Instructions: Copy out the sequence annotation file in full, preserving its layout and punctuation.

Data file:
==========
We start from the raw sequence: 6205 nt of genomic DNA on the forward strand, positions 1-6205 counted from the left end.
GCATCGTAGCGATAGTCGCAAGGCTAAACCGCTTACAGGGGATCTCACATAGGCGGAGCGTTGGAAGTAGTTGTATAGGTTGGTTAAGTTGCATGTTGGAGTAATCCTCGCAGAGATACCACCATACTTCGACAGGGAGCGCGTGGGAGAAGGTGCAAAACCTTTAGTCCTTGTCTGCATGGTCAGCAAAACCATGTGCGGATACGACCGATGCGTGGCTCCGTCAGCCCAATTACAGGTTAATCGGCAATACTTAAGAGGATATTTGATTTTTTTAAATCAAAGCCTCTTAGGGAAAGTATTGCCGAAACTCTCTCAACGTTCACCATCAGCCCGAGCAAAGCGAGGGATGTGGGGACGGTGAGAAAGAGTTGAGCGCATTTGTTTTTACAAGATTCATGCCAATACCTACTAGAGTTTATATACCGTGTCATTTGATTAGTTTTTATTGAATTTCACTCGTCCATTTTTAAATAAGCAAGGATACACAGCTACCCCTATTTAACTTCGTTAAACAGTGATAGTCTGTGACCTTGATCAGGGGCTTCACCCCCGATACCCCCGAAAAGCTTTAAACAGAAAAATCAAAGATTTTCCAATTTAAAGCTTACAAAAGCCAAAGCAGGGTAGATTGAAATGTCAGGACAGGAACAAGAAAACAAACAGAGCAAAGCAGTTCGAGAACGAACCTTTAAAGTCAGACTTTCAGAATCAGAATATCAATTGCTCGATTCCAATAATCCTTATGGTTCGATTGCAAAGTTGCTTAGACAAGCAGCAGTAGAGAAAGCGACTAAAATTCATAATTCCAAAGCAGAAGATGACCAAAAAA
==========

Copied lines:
We start from the raw sequence: 6205 nt of genomic DNA on the forward strand, positions 1-6205 counted from the left end.
GCATCGTAGCGATAGTCGCAAGGCTAAACCGCTTACAGGGGATCTCACATAGGCGGAGCGTTGGAAGTAGTTGTATAGGTTGGTTAAGTTGCATGTTGGAGTAATCCTCGCAGAGATACCACCATACTTCGACAGGGAGCGCGTGGGAGAAGGTGCAAAACCTTTAGTCCTTGTCTGCATGGTCAGCAAAACCATGTGCGGATACGACCGATGCGTGGCTCCGTCAGCCCAATTACAGGTTAATCGGCAATACTTAAGAGGATATTTGATTTTTTTAAATCAAAGCCTCTTAGGGAAAGTATTGCCGAAACTCTCTCAACGTTCACCATCAGCCCGAGCAAAGCGAGGGATGTGGGGACGGTGAGAAAGAGTTGAGCGCATTTGTTTTTACAAGATTCATGCCAATACCTACTAGAGTTTATATACCGTGTCATTTGATTAGTTTTTATTGAATTTCACTCGTCCATTTTTAAATAAGCAAGGATACACAGCTACCCCTATTTAACTTCGTTAAACAGTGATAGTCTGTGACCTTGATCAGGGGCTTCACCCCCGATACCCCCGAAAAGCTTTAAACAGAAAAATCAAAGATTTTCCAATTTAAAGCTTACAAAAGCCAAAGCAGGGTAGATTGAAATGTCAGGACAGGAACAAGAAAACAAACAGAGCAAAGCAGTTCGAGAACGAACCTTTAAAGTCAGACTTTCAGAATCAGAATATCAATTGCTCGATTCCAATAATCCTTATGGTTCGATTGCAAAGTTGCTTAGACAAGCAGCAGTAGAGAAAGCGACTAAAATTCATAATTCCAAAGCAGAAGATGACCAAAAAA